The RJC conducted phone surveys among Jewish voters on election night, after the polls had closed, to get a feel for how the Jewish community voted this year and whether Israel was an important issue for Jewish voters.
We did three surveys: a 1000-person sample national poll of Jewish voters; a 600-person sample poll of Jewish voters in Florida; and a 600-person sample poll of Jewish voters in Ohio. The full summary and cross tab data from all three polls can be found at the links at the end of this article.
The Obama-Romney race in the Jewish community
In the national RJC poll, which had a margin of error of +/- 3%, we found that 31.6% of Jewish voters chose Mitt Romney and 60.8% chose Barack Obama. (Of the remainder, 1.4% chose a third party candidate and 6.2 % refused to say how they voted.) This number for Jewish support of Romney is in keeping with national media exit polls, which showed Romney getting about 31% of the Jewish vote and Obama getting 69%, a 9-point drop from the 78% of the Jewish vote that Obama received in 2008.
That 32% support for Romney represents a 10-point gain, or a nearly 50% increase in Jewish support, from the 22% that John McCain received in 2008.
An historical view
RJC Executive Director Matt Brooks said, "Republicans significantly moved the needle in the Jewish community, in a result that was consistent with what we've been saying for some time about the GOP making inroads in the Jewish community. That trend continues to grow. In fact, the 10-point gain this year is the largest such gain for Republicans since 1972."
Brooks also noted that the historical average of Jewish support for Republican presidential candidates since 1920 has been 23.5% and Romney did considerably better than that benchmark.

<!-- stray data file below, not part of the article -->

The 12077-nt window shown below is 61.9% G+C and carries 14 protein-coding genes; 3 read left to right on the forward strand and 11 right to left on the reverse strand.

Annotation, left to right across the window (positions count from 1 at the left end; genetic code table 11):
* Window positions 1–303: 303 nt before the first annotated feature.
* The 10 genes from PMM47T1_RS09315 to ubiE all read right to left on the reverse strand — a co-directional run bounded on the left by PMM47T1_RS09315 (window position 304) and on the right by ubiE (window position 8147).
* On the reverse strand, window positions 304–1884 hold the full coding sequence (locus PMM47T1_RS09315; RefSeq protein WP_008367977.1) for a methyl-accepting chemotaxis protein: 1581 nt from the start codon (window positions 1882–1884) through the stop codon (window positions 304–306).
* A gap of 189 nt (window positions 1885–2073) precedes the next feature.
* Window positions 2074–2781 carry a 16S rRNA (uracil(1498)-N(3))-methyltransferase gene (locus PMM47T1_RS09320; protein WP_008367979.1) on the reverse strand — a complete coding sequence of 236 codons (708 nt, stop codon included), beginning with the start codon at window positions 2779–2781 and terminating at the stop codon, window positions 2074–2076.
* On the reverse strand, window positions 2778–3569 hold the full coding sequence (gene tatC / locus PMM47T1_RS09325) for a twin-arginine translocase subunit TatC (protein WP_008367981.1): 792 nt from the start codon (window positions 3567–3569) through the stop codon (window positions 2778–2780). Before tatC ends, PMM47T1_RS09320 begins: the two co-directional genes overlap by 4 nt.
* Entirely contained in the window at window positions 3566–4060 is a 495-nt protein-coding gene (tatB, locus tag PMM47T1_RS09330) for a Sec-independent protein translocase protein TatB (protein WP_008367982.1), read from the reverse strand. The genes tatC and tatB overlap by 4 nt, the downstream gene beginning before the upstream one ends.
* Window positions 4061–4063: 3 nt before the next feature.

Jews and other groups
In a conference call with journalists to discuss the RJC poll results, former White House Press Secretary and current CNN contributor Ari Fleischer made the following points:
• The Republicans saw a decline among other communities, such as Latin voters and younger voters, which means the rise in Jewish support for the GOP presidential candidate in key swing states helped keep the GOP competitive in a tough race.
• The RJC poll results show a legitimate expression of buyer's remorse on the part of Jewish voters. Romney won a higher percentage of the Jewish vote, against a sitting President, than George W. Bush, an acknowledged friend of Israel, won in 2004. (Romney won 32% this year, Bush won 24% in 2004.)
• President Obama carried the election, but he lost about 3 points overall compared to his popular vote tally in 2008, and he lost a few points each among Blacks and young voters, while losing 9 points among Jewish voters.
Role of Israel in voter decisions
Another very noteworthy point from the RJC polls: Israel was an important element in Jewish voter choices this year. Our survey shows that 76.5% of respondents said that Israel was "somewhat important" or "very important" in determining their vote.
This confirmed the RJC's decision to make Israel, along with the economy, a focal point of our outreach efforts. It played a prominent, but not exclusive, role in our TV ads and mailers.
While we are disappointed by the election results, we are encouraged by the rise in Jewish support for the GOP.
The 2012 election marks another data point in the continuing trend of greater Jewish support for the GOP over time. The RJC will continue to educate our community and to advocate in the Jewish community for Republican ideas and policies. We see the rising numbers of Jewish support for Republicans as an example to other Republican constituencies of what is possible with hard work and a meaningful message. If the GOP makes similar gains among Black, Latino, and young voters in future years, Republicans will have strong electoral victories to celebrate.
RJC Exit Poll Results (PDF files)
National survey: Summary Cross tabs
Florida survey: Summary Cross tabs
Ohio survey: Summary Cross tabs